Sorry if this has been asked or mentioned before but I did not see this specified in this thread. What Cartridge is the 366 Alaskan based off of and what type of balistics are you expecting? Thanks
    The 366 Alaskan is the 338 Win Mag necked up to 9.3mm, with no other change. I'm thinking it will produce 2600 fps from a 285 gr bullet, but that is yet to be proven. I think it should easily duplicate the performance of the 9.3x64 Brenneke, or exceed the 9.3x62 by 200 - 300 fps. The Nosler manual or web site has info on loading the 9.3x64 cartridge.

    Regards.

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    John Barness and Charlie Sisk did come out with a 9.3mm wildcat, but based on the 350 Rem mag necked up. They called it the 9.3 BS (Barnes Sisk) and John wrote it up in Handloader last fall as I recall. I read about it on a flight down south.

    Don't recall reading about a 9.3X338 colaboration between Boddington and Sisk.

    I'd imagine the 9.3X338 will slightly best the 350 Norma mag, so say 232 gr nearing 3000 fps, and 286 gr right around 2600 fps.

    It's a foregone conclusion that it will be a highly effective round!

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    I was thinking of building a .375 Taylor, but this sounds much more interesting!

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    Smile

    By the By, there is a 9.3-358 Norma called the 366 Barbie and a 9.3-416 Rigby called a 366 DGW. Both come out of Maine! And I'll wager Charlie Sisk has a whole lot more 9.3 wildcats somewhere.

    I love it! There can't be too many 9.3s

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    I reread the 9.3 BS article, and yes Charlie does have a 9.3 Sisk which is the 8mm rem mag necked up, or 416 rem mag necked down.

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    well I have made a number of wildcats on the 9.3 bullet and they are a 9.3 gibbs a 9.3/338win a 9.3/300win a 9.3/remington long mag and a 9.3 remington ultra magnum.... the 338 should give you about 2700 fps with the 286 and 2800 with the speer 270 grain bullet.. I am sure it will perform as well as the 9.3x64 round and this is a might fine round equal to the 375 H & H in every respect.. My fellow hunter you have a very very powerful rifle.. I would try reloader 19 and probably the reloader 22 in this case.. you know Sweden has the best of powders.. trixie.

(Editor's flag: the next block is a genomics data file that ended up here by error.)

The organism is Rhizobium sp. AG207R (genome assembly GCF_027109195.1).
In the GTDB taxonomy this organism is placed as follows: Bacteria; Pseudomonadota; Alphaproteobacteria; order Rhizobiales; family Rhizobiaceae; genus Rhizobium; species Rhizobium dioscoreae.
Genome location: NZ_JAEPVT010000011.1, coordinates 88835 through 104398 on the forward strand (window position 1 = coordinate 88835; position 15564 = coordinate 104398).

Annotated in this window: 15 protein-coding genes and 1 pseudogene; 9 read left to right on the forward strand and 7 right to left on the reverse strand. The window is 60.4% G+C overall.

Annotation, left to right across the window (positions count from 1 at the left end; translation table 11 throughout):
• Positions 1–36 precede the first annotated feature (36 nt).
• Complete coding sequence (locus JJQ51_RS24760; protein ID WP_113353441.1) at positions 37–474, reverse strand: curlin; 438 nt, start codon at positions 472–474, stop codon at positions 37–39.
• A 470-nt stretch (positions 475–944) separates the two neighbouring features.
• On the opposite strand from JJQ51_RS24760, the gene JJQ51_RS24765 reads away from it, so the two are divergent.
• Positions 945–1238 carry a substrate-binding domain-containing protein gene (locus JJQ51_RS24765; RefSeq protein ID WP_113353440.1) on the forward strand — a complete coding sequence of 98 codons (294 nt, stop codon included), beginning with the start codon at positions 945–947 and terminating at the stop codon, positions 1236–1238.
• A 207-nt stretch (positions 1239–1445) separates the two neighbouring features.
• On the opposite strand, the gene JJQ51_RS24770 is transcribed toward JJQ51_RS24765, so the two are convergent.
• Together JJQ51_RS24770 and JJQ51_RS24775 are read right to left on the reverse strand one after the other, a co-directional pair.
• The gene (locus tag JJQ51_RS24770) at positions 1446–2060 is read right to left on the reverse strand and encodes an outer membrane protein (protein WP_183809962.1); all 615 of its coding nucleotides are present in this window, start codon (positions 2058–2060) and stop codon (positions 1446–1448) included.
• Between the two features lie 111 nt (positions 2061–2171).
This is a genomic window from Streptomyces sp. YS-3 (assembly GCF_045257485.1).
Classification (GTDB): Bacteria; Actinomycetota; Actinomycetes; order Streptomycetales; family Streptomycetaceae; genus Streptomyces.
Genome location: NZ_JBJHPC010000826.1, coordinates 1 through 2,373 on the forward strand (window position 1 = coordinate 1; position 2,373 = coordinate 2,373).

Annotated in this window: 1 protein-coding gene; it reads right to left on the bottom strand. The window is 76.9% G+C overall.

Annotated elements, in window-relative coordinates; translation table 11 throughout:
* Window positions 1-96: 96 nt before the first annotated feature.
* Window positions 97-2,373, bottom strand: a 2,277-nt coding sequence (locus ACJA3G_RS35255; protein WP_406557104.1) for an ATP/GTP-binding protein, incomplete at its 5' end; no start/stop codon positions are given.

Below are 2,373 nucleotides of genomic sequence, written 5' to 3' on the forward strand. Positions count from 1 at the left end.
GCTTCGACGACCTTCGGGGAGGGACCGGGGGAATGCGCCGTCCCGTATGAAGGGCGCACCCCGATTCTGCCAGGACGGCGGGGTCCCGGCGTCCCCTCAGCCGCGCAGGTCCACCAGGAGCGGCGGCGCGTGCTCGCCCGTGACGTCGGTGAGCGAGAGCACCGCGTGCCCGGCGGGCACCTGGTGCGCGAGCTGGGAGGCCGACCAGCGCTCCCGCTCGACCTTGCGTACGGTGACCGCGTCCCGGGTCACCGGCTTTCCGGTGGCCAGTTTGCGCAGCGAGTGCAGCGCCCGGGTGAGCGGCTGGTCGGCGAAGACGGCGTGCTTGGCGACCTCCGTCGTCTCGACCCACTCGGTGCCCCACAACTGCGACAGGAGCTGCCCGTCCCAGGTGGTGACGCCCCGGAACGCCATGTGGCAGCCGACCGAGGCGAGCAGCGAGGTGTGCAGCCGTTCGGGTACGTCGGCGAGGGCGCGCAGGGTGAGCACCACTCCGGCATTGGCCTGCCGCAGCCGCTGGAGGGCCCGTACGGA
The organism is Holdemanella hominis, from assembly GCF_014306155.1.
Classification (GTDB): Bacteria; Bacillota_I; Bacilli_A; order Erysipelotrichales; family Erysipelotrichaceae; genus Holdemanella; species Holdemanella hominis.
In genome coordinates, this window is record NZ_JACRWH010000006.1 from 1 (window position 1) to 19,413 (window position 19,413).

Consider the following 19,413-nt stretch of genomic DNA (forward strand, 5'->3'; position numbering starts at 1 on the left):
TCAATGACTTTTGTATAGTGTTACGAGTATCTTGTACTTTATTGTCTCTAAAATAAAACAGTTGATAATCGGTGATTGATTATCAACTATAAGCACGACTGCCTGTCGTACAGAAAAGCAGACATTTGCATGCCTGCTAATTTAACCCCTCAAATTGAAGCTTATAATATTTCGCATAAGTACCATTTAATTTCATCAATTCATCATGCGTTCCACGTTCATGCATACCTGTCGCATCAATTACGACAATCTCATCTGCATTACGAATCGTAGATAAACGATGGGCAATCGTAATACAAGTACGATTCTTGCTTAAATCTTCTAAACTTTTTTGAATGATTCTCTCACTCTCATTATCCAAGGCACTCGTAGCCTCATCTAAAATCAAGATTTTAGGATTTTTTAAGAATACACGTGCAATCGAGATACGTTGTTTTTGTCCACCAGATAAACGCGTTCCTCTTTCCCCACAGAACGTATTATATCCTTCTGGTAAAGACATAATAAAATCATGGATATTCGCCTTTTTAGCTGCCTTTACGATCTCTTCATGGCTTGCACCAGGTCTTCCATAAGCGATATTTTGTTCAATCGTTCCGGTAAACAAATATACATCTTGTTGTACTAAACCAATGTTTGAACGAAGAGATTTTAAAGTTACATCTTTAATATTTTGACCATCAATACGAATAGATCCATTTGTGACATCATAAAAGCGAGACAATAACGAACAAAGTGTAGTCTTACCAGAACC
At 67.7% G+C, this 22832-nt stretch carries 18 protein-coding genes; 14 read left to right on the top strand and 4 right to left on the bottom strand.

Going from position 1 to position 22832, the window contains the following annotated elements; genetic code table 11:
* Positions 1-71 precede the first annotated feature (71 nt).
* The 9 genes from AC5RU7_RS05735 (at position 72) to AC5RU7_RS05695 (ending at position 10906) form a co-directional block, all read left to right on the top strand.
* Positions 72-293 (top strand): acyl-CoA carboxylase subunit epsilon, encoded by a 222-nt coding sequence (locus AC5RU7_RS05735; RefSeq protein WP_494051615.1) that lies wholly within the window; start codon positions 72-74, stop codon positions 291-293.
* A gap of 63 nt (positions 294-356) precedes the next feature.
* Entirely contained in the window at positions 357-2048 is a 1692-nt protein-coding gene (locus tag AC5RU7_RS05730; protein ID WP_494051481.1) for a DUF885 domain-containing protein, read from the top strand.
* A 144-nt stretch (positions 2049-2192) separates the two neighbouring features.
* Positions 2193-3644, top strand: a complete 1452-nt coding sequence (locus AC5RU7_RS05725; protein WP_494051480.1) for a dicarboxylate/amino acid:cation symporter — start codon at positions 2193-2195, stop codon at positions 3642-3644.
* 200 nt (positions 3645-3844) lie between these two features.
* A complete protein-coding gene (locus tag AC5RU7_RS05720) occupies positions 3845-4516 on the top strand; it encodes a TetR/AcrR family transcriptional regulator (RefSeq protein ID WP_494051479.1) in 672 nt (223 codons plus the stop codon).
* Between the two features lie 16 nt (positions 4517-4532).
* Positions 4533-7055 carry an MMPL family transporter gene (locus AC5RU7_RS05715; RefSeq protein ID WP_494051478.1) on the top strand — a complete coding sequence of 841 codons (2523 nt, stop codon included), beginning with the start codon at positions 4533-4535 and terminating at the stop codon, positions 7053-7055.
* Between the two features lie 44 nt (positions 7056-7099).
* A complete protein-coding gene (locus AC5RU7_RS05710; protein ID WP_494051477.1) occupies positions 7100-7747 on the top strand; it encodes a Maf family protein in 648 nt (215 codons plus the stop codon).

Quote Originally Posted by Kabluewy
    Murphy,
    One of the reasons I like the services of Pac-Nor is because they will install their barrels on my receiver, and they true and lapp. They also provide pre-fitted barrels, barrel blanks, etc. The guys who do the work are very experienced and helpful. They do some other metal work, but you will need to discuss specifics with them. Their barrels are offerd in a variety of contours.

    Redding makes the dies. My dies are stamped 9.3/338, but I had Pac-Nor stamp the barrel 366 Alaskan. I didn't care what the dies had stamped on them so long as they worked. It took a while to get them, because they don't keep a supply on the shelf. I suppose Redding will stamp whatever you want on the dies. Ask them.

    A little history: I think this got momentum from Craig Boddington, who worked with a gunsmith in Texas named Sisk, who in turn worked with Dave Kiff of Pacific Tools and Guages in Oregon, who collaberated with Redding to make sure the specs were compatible. I think Craig intended to write an article about it, but I don't know if he did. Anyway, I benefitted from all that, because I didn't have to worry about whether the dies and chamber reamer were compatible. Nor did I have to pay for custom tools at Redding. Apparantly Craig already did that. This all may go back further, but I don't know about that, and I'm not absolutely sure about what I said above. It's just an assembly of the bits and pieces of info I heard. Now, it seems odd that this wildcat hasn't been more common. I have heard of others who have thought of it, but I haven't heard of anyone other than Boddington who actually did it. I'm not even sure Boddington did it, but that is what i was told by reliable sources such as Dave.

    I decided to give my rifle the name of 366 Alaskan, mostly because it seemed approriate.

    Keep us informed, thanks.

  14. #14

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    I am wondering how you will go about developing loads for your .366 Alaskan? Do you start with the .338 Win Mag loads and try to keep bullet weight the same, or what?

    I have a Clymer reamer for a .300 Win Mag necked up to .338 The extra .18 or so which the .338 sacrifices to neck is what I am after. Seems like the same bullet weight in a larger caliber will yield lower pressure due to smaller bearing area.

    I guess once I cut the chamber and headspace the rifle, I will tie it to a tire and trigger it with a string. Start with a Max .300 win load for .220 grainer using a .338 225 grain bullet. From there, I guess its load table extrapolation and looking for pressure signs. Use that tire with all new loads.

    I contacted Barnes Bullets about work-up-loads. They offered no advice. Must be a liability thing. So, what are you guys doing to get load data for your wildcats?